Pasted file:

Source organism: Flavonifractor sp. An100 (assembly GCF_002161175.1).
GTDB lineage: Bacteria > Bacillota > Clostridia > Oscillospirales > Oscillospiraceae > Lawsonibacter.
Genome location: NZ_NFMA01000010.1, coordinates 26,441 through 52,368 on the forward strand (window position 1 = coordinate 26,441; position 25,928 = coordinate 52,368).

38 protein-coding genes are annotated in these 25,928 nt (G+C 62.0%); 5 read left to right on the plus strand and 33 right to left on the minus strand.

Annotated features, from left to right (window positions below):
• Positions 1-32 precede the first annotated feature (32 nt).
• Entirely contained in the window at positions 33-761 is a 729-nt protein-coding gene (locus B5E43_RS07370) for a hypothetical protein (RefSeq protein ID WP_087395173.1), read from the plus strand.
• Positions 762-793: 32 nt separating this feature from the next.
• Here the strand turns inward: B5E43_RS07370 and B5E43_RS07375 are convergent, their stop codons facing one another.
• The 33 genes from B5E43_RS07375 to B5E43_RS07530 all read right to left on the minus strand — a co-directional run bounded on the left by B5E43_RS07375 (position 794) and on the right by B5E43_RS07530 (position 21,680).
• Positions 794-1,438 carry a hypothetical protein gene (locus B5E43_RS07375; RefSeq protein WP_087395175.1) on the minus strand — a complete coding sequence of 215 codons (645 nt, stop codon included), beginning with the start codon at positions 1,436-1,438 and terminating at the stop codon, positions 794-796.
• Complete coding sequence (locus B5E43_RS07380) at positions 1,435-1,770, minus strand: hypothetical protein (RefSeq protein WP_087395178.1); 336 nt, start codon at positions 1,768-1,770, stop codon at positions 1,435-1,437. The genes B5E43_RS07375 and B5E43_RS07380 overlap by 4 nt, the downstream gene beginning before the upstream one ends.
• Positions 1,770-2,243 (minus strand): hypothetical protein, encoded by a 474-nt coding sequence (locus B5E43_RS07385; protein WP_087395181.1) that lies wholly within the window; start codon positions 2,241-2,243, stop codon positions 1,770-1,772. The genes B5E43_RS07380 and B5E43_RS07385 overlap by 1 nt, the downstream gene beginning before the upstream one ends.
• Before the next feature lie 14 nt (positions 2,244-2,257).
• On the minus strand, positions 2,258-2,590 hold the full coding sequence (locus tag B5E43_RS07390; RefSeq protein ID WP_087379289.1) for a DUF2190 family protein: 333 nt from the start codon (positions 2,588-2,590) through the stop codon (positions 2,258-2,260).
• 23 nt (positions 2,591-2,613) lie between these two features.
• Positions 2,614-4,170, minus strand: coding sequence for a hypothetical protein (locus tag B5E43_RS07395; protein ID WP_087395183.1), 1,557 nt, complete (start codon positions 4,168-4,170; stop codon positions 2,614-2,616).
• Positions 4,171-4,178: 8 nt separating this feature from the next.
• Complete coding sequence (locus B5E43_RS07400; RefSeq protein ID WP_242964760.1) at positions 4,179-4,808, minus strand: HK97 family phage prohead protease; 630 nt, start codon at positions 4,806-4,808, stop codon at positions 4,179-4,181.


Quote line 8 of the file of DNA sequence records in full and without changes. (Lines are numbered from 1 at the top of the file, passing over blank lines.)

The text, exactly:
• Positions 762-793: 32 nt separating this feature from the next.